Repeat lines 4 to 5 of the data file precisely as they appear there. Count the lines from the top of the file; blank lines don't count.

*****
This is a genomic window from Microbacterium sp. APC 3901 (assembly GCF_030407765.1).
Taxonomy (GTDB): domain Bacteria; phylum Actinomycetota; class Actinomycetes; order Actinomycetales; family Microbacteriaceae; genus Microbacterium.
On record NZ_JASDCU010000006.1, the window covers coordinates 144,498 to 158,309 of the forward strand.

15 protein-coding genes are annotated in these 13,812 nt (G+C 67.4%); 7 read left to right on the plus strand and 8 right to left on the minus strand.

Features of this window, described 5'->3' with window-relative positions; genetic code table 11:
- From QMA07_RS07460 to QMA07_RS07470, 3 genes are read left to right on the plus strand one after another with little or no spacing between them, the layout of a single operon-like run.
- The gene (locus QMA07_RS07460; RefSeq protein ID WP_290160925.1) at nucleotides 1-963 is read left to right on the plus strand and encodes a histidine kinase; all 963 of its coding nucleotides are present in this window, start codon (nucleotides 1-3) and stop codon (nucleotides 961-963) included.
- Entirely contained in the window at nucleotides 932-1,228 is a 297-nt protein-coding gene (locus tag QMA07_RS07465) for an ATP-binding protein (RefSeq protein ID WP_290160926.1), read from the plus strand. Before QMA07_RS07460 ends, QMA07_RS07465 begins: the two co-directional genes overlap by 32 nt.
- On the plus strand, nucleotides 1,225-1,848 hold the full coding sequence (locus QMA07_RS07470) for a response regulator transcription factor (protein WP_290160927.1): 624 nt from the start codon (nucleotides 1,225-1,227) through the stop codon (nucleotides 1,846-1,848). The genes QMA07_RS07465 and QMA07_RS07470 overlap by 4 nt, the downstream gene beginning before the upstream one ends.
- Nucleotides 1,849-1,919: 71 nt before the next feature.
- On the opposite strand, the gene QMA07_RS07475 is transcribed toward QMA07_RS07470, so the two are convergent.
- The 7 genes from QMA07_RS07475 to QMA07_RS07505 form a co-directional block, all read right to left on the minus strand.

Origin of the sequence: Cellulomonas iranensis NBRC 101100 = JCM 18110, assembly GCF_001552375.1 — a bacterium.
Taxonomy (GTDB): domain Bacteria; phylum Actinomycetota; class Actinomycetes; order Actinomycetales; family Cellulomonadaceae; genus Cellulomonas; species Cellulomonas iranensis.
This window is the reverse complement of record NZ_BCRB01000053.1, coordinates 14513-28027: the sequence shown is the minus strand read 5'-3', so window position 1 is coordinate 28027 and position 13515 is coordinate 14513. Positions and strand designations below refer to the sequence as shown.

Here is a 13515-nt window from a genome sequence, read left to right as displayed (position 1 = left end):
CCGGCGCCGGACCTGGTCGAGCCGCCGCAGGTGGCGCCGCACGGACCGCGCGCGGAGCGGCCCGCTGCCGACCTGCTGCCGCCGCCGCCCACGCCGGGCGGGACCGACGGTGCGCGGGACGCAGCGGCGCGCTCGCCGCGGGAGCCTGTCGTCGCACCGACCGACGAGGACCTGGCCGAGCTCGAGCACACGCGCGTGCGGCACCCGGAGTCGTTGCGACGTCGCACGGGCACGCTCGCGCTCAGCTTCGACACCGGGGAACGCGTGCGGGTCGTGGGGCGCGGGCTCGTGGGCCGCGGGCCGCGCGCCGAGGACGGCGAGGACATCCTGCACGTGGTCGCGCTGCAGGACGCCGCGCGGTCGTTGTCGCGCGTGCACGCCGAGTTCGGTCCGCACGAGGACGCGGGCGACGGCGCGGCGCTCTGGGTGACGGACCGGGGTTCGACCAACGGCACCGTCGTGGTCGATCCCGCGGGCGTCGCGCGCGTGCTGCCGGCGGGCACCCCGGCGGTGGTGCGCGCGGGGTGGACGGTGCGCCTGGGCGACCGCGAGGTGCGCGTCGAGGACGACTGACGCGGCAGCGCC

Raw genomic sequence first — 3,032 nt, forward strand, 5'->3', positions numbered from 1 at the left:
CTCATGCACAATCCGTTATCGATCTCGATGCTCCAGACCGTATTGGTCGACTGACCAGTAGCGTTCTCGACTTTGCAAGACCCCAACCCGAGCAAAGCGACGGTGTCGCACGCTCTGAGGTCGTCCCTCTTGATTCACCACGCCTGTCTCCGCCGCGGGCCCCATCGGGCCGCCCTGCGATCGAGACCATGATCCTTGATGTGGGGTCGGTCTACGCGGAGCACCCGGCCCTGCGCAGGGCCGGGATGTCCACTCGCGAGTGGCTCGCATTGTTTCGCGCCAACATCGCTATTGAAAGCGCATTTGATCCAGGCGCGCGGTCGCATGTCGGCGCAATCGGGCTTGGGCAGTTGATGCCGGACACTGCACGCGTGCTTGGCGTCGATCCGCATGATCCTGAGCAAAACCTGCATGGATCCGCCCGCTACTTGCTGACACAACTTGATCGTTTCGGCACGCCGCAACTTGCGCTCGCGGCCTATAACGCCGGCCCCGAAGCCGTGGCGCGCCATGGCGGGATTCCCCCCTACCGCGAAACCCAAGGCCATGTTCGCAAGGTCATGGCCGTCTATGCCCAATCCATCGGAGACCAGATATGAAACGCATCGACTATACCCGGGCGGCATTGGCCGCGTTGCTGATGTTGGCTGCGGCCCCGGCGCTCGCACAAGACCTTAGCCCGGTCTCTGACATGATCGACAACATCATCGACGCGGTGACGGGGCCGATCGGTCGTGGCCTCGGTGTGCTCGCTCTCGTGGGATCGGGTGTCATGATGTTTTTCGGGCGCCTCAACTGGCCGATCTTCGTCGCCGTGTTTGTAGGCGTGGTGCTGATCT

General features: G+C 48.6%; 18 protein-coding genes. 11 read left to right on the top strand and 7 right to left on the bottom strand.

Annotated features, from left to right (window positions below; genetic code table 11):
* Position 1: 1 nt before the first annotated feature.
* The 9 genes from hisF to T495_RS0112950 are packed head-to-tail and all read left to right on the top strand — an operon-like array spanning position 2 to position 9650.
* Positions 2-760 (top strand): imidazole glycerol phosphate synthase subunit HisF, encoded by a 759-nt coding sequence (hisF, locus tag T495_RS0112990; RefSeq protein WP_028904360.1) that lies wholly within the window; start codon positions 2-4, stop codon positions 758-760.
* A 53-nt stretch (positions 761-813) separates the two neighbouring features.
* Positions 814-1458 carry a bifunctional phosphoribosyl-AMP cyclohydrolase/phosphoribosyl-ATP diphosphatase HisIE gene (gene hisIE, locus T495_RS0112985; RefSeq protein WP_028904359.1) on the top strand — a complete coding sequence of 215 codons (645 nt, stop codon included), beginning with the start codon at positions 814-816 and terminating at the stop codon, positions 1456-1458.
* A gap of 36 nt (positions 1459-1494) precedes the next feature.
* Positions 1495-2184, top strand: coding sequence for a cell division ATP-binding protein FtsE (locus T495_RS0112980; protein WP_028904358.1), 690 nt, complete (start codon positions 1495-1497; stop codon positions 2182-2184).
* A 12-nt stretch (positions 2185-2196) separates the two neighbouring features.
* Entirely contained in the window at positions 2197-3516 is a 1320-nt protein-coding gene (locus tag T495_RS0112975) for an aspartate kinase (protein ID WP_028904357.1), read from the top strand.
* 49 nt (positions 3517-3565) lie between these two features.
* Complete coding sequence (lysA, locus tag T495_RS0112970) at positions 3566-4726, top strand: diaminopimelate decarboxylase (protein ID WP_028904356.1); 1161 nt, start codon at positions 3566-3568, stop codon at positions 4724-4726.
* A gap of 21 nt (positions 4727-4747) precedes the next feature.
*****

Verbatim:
15 protein-coding genes are annotated in these 13,812 nt (G+C 67.4%); 7 read left to right on the plus strand and 8 right to left on the minus strand.

Features of this window, described 5'->3' with window-relative positions; genetic code table 11: